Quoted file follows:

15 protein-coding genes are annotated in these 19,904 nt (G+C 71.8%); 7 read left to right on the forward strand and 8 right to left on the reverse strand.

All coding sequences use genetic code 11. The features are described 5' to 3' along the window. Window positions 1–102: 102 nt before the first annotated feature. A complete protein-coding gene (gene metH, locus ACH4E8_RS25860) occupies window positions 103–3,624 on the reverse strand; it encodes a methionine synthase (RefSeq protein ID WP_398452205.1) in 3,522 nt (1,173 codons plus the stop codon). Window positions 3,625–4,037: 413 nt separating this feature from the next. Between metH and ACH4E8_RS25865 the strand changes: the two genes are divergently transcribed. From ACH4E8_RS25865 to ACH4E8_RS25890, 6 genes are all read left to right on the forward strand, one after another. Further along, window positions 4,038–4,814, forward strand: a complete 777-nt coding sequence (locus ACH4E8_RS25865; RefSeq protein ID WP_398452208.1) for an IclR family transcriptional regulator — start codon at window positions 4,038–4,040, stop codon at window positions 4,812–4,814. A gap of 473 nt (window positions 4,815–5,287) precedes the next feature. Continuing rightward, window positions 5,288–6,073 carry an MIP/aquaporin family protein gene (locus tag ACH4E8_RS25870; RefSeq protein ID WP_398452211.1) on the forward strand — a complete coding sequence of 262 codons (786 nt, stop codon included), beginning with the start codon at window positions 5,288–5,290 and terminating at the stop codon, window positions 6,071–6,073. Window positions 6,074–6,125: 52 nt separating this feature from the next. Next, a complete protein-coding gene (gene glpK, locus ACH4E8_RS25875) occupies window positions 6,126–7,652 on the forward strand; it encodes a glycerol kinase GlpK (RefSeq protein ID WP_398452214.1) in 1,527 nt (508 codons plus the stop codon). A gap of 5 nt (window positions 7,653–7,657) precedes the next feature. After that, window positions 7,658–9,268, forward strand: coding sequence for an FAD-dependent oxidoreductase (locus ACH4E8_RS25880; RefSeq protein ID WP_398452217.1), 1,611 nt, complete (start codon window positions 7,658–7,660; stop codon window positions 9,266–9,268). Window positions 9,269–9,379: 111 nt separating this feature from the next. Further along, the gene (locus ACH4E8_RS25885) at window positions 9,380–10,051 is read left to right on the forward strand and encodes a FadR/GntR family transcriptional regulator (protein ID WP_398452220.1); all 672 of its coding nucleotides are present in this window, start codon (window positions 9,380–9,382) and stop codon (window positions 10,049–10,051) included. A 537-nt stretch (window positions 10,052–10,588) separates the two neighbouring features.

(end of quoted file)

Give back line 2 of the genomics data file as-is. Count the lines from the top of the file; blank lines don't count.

All coding sequences use genetic code 11. The features are described 5' to 3' along the window. Window positions 1–102: 102 nt before the first annotated feature. A complete protein-coding gene (gene metH, locus ACH4E8_RS25860) occupies window positions 103–3,624 on the reverse strand; it encodes a methionine synthase (RefSeq protein ID WP_398452205.1) in 3,522 nt (1,173 codons plus the stop codon). Window positions 3,625–4,037: 413 nt separating this feature from the next. Between metH and ACH4E8_RS25865 the strand changes: the two genes are divergently transcribed. From ACH4E8_RS25865 to ACH4E8_RS25890, 6 genes are all read left to right on the forward strand, one after another. Further along, window positions 4,038–4,814, forward strand: a complete 777-nt coding sequence (locus ACH4E8_RS25865; RefSeq protein ID WP_398452208.1) for an IclR family transcriptional regulator — start codon at window positions 4,038–4,040, stop codon at window positions 4,812–4,814. A gap of 473 nt (window positions 4,815–5,287) precedes the next feature. Continuing rightward, window positions 5,288–6,073 carry an MIP/aquaporin family protein gene (locus tag ACH4E8_RS25870; RefSeq protein ID WP_398452211.1) on the forward strand — a complete coding sequence of 262 codons (786 nt, stop codon included), beginning with the start codon at window positions 5,288–5,290 and terminating at the stop codon, window positions 6,071–6,073. Window positions 6,074–6,125: 52 nt separating this feature from the next. Next, a complete protein-coding gene (gene glpK, locus ACH4E8_RS25875) occupies window positions 6,126–7,652 on the forward strand; it encodes a glycerol kinase GlpK (RefSeq protein ID WP_398452214.1) in 1,527 nt (508 codons plus the stop codon). A gap of 5 nt (window positions 7,653–7,657) precedes the next feature. After that, window positions 7,658–9,268, forward strand: coding sequence for an FAD-dependent oxidoreductase (locus ACH4E8_RS25880; RefSeq protein ID WP_398452217.1), 1,611 nt, complete (start codon window positions 7,658–7,660; stop codon window positions 9,266–9,268). Window positions 9,269–9,379: 111 nt separating this feature from the next. Further along, the gene (locus ACH4E8_RS25885) at window positions 9,380–10,051 is read left to right on the forward strand and encodes a FadR/GntR family transcriptional regulator (protein ID WP_398452220.1); all 672 of its coding nucleotides are present in this window, start codon (window positions 9,380–9,382) and stop codon (window positions 10,049–10,051) included. A 537-nt stretch (window positions 10,052–10,588) separates the two neighbouring features.